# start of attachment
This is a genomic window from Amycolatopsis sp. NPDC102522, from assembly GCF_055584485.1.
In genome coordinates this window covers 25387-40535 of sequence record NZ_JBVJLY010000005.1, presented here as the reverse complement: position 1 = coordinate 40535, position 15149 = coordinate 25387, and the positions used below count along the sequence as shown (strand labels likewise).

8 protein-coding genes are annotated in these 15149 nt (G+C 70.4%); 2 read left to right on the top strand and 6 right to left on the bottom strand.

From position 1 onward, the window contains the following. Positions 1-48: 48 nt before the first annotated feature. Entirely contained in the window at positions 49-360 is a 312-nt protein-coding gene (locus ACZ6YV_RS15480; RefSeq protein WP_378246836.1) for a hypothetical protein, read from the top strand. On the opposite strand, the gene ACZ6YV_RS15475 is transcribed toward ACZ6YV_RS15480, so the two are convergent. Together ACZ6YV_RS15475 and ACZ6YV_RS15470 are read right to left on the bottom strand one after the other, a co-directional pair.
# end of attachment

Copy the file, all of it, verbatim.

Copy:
This is a genomic window from Amycolatopsis sp. NPDC102522, from assembly GCF_055584485.1.
In genome coordinates this window covers 25387-40535 of sequence record NZ_JBVJLY010000005.1, presented here as the reverse complement: position 1 = coordinate 40535, position 15149 = coordinate 25387, and the positions used below count along the sequence as shown (strand labels likewise).

8 protein-coding genes are annotated in these 15149 nt (G+C 70.4%); 2 read left to right on the top strand and 6 right to left on the bottom strand.

From position 1 onward, the window contains the following. Positions 1-48: 48 nt before the first annotated feature. Entirely contained in the window at positions 49-360 is a 312-nt protein-coding gene (locus ACZ6YV_RS15480; RefSeq protein WP_378246836.1) for a hypothetical protein, read from the top strand. On the opposite strand, the gene ACZ6YV_RS15475 is transcribed toward ACZ6YV_RS15480, so the two are convergent. Together ACZ6YV_RS15475 and ACZ6YV_RS15470 are read right to left on the bottom strand one after the other, a co-directional pair.